The metaphor of new creation can be especially compelling for people who are longing for a new start in life. People whose lives have been littered with failure, scarred by abuse, humbled through suffering, darkened by depression, or ruined by addiction need the hope of becoming a new creation.

To those seeking hope, new creation exiles the old life and welcomes a new life through faith in Christ, shedding a bright ray of hope into the heart of the hopeless.

3. Seekers of Intimacy

Our search for intimacy in relationships never ends. Even the best friendship or marriage isn’t enough for our insatiable demand to be noticed, loved, and cared for. We all want a place where we can be ourselves and know that we are accepted. We want relationships that are secure, where we feel safe to share our innermost thoughts and darkest struggles. This is especially true of the person practicing serial monogamy, stuck in a broken marriage, or the celibate, lonely single.

To those seeking intimacy, union with Christ promises entrance into the most intimate, loving, unbreakable, fulfilling relationship known to humanity, bringing deep healing and joy to those seeking intimacy.

4. Seekers of Tolerance

Many people seek tolerance. Some don’t know the difference between classical and new tolerance.1 That alone can be an illuminating conversation that deepens mutual respect and admiration between people. Others will not like the exclusive claims that Christianity makes. However, before scoffing at their perspective or trying to crush their worldview, ask questions to get on the inside of their perspective and appreciate their views. They often have good reasons or difficult stories attached to their objections. Respectful dialogue can go a long way in over-turning bigoted impressions of Christianity. In fact, it will open doors that would otherwise remain closed.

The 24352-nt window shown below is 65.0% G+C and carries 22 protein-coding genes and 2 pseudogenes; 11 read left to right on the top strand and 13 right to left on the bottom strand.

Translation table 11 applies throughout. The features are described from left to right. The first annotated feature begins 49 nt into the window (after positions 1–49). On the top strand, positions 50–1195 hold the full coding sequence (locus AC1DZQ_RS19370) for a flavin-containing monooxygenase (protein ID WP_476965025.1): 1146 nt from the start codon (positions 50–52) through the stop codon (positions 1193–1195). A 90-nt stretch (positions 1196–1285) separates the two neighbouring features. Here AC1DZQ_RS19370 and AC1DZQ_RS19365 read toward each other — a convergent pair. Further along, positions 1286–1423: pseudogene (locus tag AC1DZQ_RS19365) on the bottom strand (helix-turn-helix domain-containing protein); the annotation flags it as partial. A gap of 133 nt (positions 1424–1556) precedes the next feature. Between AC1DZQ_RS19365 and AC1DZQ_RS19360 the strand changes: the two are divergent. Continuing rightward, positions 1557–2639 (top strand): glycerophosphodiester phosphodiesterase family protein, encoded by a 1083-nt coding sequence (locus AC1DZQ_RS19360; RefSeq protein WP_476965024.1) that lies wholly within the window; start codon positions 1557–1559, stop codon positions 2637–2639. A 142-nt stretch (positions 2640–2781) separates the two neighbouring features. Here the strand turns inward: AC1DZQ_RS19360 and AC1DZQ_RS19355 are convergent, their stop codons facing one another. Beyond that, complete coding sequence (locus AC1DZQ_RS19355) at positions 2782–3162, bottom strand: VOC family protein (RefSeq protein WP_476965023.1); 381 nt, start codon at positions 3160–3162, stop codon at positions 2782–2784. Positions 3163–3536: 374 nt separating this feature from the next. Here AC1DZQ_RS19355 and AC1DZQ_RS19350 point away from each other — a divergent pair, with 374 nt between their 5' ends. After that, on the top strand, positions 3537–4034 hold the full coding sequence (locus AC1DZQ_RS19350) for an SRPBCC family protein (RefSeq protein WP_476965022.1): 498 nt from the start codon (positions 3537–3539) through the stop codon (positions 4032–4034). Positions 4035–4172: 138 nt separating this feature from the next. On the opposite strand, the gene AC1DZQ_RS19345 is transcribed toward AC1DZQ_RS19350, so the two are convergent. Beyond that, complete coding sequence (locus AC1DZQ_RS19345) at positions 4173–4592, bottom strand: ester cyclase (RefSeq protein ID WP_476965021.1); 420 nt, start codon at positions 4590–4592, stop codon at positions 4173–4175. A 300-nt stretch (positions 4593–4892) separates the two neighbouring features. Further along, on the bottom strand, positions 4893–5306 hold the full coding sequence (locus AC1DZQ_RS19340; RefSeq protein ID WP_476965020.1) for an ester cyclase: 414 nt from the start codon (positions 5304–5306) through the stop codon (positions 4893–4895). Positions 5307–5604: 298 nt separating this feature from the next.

To those seeking tolerance, the atonement offers a redemptive tolerance that gives progressive people an opportunity to experience grace and forgiveness in a way that doesn’t demean other faiths, which can be very liberating.

Different Perspectives, Same Eternal Gospel

These gospel metaphors offer different perspectives on the eternal gospel, which when applied to the deep longings of people, awaken belief, hope, faith, and love. Gospel metaphors account for the depth, complexity, and power of the gospel, helping us answer not just the “what” of the gospel, but the “how.”

In order for our evangelism to be believable, it must be biblical. So when we communicate the gospel of grace, we must necessarily draw on biblical truths, stories, and images. If we stop there, however, we will fail to communicate effectively how the gospel is good news for others. Like good counselors, we must listen to others well to know how to effectively communicate the unsearchable riches of Christ in a way that speaks to their unique life story.

1. Old or “classical” tolerance holds the belief that other opinions have a right to exist. The new tolerance is the belief that all opinions are equally valid or true.

Jonathan K. Dodson (MDiv; ThM) serves as a pastor of City Life Church in Austin, Texas. He is the author of Gospel-Centered Discipleship, Unbelievable Gospel, and Raised? He has discipled men and women abroad and at home for almost two decades, taking great delight in communicating the gospel and seeing Christ formed in others. Twitter: @Jonathan_Dodson

Jonathan’s new book is The Unbelievable Gospel: Say Something Worth Believing (resource website here). You can also get his free ebook “Four Reasons Not to Share Your Faith.”